Over the past few decades, vaccines have played a pivotal role in raising the quality of life for millions of people. Immunisation programmes have prevented potentially devastating childhood diseases such as measles, mumps, rubella, diphtheria, whooping cough, tetanus, tuberculosis and polio.
Consequently, as we observe the ninth annual Vaccination Week in the Americas between 23 and 30 April, we have many reasons to celebrate.
This year, the Caribbean celebrates its 20th year without an indigenous case of the measles and its eighth year without an indigenous case of rubella. Here in the Cayman Islands, more than 60 years of immunisation efforts have eliminated neonatal tetanus, haemophilus influenza type b infections, mumps and TB meningitis and several communicable diseases such as small pox and Polio.
Immunisation indeed represents an important investment in the health of people everywhere. Worldwide immunisation programmes prevent more than 3 million deaths annually.
But apart from preventing human suffering and disability, vaccination programmes also make sound economic sense. A recent cost-benefit analysis in the United States indicated that for every dollar invested in a vaccine dose, authorities save up to US$27 in health expenses. Regional studies exhibit the same trend: To treat a case of rotavirus gastroenteritis in Latin American and Caribbean countries costs an average of US$3,000 per patient, while the vaccination costs only US$24 per dose.
Here in the Cayman Islands, we are fortunate to have an excellent Public Health Department with dedicated staff to implement robust and up-to-date vaccination schedules. Officials follow the Pan American Health Organisation’s Expanded Program of Immunisation guidelines in scheduling local immunisation campaigns and run a relevant and modern vaccination programme. Furthermore, all vaccines are offered to residents free of charge.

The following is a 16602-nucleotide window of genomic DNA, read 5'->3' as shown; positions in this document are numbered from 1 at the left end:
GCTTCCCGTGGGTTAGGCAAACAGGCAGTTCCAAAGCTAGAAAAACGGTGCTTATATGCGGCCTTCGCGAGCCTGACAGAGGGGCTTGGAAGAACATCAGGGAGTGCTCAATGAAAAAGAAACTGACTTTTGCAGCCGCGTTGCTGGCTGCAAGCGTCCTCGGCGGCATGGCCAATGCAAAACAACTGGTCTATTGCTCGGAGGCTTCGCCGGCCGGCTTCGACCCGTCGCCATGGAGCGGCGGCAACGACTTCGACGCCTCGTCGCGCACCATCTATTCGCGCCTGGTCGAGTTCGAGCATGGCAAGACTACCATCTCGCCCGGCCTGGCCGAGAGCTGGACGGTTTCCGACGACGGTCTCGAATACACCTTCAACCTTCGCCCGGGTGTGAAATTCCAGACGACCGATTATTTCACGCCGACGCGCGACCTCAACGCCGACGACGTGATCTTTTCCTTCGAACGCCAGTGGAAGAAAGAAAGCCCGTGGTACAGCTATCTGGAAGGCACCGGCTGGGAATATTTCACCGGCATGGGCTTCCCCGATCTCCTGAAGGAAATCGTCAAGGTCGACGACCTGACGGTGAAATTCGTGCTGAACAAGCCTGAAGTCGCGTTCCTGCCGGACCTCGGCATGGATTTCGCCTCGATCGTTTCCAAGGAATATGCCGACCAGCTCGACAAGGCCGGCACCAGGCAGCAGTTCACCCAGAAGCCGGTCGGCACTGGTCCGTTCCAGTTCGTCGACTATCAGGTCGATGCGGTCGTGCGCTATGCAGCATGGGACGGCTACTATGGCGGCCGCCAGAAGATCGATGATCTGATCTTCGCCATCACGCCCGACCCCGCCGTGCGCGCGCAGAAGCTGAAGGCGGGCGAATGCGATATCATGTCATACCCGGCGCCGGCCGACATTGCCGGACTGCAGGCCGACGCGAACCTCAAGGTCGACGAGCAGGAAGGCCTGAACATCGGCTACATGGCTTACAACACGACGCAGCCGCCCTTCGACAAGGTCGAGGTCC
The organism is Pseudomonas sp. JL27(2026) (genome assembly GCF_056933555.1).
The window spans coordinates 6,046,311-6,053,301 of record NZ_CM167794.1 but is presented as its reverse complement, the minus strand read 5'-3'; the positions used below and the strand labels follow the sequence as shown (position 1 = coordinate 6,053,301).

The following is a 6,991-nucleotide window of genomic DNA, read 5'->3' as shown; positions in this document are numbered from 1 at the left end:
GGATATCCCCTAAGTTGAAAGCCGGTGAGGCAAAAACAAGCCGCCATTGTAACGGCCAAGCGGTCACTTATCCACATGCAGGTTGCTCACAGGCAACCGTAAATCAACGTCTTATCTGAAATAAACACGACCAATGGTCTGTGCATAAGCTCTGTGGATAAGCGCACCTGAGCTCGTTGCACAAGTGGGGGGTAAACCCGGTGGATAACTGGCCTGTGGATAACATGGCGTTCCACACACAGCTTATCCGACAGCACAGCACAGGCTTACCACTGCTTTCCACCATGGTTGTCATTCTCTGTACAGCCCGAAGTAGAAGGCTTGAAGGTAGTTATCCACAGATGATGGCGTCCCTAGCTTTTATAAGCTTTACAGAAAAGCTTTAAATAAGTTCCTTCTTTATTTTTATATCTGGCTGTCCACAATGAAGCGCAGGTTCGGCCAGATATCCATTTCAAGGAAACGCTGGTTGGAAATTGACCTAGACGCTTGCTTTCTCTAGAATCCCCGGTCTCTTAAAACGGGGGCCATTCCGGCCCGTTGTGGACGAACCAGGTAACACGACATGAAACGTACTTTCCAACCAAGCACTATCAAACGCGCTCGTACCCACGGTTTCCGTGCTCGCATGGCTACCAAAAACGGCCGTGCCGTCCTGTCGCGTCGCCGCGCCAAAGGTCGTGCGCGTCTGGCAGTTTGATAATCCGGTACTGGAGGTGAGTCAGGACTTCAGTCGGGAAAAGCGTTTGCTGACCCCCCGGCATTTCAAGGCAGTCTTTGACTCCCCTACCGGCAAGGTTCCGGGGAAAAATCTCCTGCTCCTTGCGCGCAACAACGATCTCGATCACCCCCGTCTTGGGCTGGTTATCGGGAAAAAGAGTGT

Local statistics show that immunisation coverage for infants is 90 percent for most vaccines and 97 per cent of children entering primary school are fully immunized. However, public health officials around the world are noticing a worrying trend where some parents are opting out of immunization programmes, thus exposing their children to infectious diseases.
So, while we use this week to celebrate our vaccination successes, we must also see it as a call to action. I urge parents and guardians to ensure that their children’s immunizations are up-to-date. As this year’s theme states: Vaccinate your Family, Protect your Community. Let’s make sure that we do not fall short.
Minister of Health, Environment, Youth, Sports and Culture